Globetrotting Galileo colt Highland Reel (3c Galileo-Hveger, by Danehill) rewrote the record books in the G1 Longines Hong Kong Vase at Sha Tin on Sunday.
The winner of the G1 Secretariat Stakes at Arlington in August, Highland Reel not only became the first three-year-old colt to triumph in this famous Sha Tin contest, but also gave trainer Aidan O’Brien his first ever Hong Kong victory.
Ryan Moore guided the smart-breaking Highland Reel to the vanguard as the field of 13 rolled into the first turn. Once there, Moore steadied the tempo, and, with the field crawling along the back stretch, Tommy Berry decided enough was enough, sweeping his mount, Harbour Master, around the field to lead at the 1,200-metre mark.
With Cirrus Des Aigles posted second outside the new leader, Moore settled Highland Reel into a tracking third. Turning for home, Vincent Cheminaud made his move outside Highland Reel on the race favourite and 2014 winner, Flintshire. The French colt loomed four wide on the turn and with Moore already pumping away on Highland Reel – and the front two faltering – it looked like a repeat of last year’s result was on the cards.
But after hitting the lead with 300 metres to race, Andre Fabre’s stable star was soon feeling the squeeze. Moore’s power-packed drive took Highland Reel beyond his emptying rival and the Galileo colt drew away for a decisive length and a half triumph.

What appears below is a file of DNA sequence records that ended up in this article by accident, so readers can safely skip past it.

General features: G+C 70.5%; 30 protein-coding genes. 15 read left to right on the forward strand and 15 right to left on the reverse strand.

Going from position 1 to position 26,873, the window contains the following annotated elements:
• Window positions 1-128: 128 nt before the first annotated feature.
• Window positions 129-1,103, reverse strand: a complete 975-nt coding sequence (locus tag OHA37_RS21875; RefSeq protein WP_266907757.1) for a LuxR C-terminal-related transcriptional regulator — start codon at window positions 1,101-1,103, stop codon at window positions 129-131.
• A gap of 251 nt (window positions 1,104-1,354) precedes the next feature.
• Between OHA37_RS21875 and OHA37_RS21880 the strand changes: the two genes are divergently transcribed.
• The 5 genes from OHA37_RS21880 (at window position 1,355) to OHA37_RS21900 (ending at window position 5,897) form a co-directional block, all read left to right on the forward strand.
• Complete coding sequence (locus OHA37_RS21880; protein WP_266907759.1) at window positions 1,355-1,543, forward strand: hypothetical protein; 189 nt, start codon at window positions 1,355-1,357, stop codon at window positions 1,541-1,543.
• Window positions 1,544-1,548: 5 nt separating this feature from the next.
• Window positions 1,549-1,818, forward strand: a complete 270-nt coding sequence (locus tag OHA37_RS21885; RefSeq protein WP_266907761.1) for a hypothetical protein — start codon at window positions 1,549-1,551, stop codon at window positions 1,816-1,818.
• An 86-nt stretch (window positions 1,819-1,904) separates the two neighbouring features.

“He did it all very easily, he’s turned into a good horse,” said Moore. “He’s improved immensely since the start of the year. He’s had a hard schedule but he keeps getting better. When Flintshire came by me I thought I was in trouble but as soon as that horse folded a little bit he dug in and the way he’s improved through the year, it’s quite something.”
“I was always happy to let him bowl along at his own pace and if someone else wanted to lead that was fine but he gets away very well, he’s very professional. He was going quite nicely down the back then Harbour Master wanted to get on with it and I had to change the plan a little bit.
“I got into him and got him balanced in the straight and as soon as he got into a battle he really wanted it. Flintshire is a very high class colt and takes some beating in these races, so I think it was a very good performance from my horse.
“He’s had plenty of experience around the world and he’s only a three-year-old but he’s a hardened three-year-old now.”